One interesting facet of Chinese is how they render western words in Chinese. Translating things like product names can be difficult, because you have to transliterate the sound of the words into Chinese as best you can, but the words should also have some kind of relevant meaning.
Before Coca Cola was first introduced to China, shopkeepers selling imported Coke had little idea of how English worked, and just wanted to render the sound in Chinese. So they’d pick any old characters that resembled the sound of the original name. This came out as “kekou kela”, but unfortunately literal translations (depending on the tones used) came out as “bite the wax tadpole”, “female horse stuffed with wax”, or similar. Funny, but probably pretty confusing (and not that appetising) for a Chinese person.
Obviously this wouldn’t do for Coca Cola, so they worked out a much better transliteration when they officially introduced their product to China – kěkǒu kělè (可口可乐). This literally means “tasty happy”, or more idiomatically “tasty happiness”.
Kěkǒu (可口) does mean “tasty”, but it’s very rarely used, since “hǎochī” (好吃, literally “good to eat”) is much more common.
Funnily enough, Coca Cola’s own marketing literature disagrees with itself: the image above of a Coca Cola label shows that it means “delicious happiness”, but their archivist’s blog divides the syllables up differently, claiming it means “permit your mouth to be happy”.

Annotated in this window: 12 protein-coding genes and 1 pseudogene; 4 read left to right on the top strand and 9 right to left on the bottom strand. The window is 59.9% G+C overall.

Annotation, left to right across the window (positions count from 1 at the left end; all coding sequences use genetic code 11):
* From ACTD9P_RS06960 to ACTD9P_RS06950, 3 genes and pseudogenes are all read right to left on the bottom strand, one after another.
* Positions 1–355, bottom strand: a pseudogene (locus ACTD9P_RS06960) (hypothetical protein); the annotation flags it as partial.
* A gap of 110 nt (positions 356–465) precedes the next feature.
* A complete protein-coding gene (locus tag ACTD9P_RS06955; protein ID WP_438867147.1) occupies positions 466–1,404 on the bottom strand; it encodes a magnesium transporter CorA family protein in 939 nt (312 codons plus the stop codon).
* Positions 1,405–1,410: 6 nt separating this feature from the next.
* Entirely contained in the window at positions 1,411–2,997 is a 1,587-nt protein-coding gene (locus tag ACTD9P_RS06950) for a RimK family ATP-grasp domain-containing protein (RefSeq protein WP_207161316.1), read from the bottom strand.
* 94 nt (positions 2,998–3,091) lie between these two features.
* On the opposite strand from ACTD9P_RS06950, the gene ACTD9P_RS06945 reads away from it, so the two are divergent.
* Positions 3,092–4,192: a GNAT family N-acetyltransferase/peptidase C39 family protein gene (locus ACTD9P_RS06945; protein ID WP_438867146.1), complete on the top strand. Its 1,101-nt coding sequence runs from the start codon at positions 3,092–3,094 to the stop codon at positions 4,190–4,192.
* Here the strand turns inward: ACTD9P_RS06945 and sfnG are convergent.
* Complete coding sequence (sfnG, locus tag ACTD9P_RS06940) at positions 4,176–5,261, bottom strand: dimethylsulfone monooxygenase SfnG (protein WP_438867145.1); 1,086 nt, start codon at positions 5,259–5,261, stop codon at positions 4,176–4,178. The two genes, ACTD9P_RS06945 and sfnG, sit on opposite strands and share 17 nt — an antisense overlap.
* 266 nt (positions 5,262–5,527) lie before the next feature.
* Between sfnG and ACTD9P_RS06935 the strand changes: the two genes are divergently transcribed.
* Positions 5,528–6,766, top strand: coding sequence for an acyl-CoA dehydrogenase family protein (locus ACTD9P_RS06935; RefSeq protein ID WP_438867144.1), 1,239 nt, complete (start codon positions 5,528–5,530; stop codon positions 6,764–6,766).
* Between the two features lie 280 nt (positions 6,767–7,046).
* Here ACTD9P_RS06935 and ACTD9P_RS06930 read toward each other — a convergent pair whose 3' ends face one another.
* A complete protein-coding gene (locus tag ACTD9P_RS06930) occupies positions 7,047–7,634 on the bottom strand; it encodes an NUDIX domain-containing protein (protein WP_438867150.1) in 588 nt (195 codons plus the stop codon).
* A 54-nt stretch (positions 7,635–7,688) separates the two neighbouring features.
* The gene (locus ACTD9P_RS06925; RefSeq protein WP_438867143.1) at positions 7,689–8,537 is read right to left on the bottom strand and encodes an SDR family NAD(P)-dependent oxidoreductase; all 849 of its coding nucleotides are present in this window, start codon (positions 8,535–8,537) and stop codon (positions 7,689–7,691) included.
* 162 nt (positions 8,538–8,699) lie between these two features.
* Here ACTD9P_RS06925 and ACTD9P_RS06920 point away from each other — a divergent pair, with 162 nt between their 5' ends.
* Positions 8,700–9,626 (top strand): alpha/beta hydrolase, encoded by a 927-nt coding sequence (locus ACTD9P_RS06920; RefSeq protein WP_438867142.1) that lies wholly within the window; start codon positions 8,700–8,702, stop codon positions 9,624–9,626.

Either way, it’s pretty cool to me that they were able to get some kind of relevant translation and still make it sound recognisable in Mandarin.
Sometimes this can’t be done, with some companies just straight up translating their product name into Mandarin – a good example of this is Apple, who go by “Píngguǒ” (苹果) in China, which simply means “an apple”.
Some companies are stuck somewhere in the middle, like McDonalds. McDonalds is known here as Màidāngláo (麦当劳), which sounds about as close as you’re going to get using the phonemes available in Mandarin. However, as far as I can make out, it doesn’t mean much. 麦 (mài) means “wheat” or “oat”, 当 (dāng) means a whole bunch of things, most commonly the verb to “be” as in “to work as” (e.g. 我当老师 – “Wǒ dāng lǎoshī” – “I am a teacher”). The last character, 劳 (láo) means “work” or “labour”. So… “wheat works as work”? I’m calling bullshit on this one.
Starbucks is “Xīngbakè” (星巴克), which is pretty good since 星 means “star” and 巴克 is the Chinese transliteration for “buck” (as in the slang word for a dollar).
I find all of this pretty interesting, and as my Chinese teacher says almost every lesson – always with the same massive grin on her face – “interesting is the best teacher!”. Next time I need to ask somebody to bite a wax tadpole, I’m fully prepared.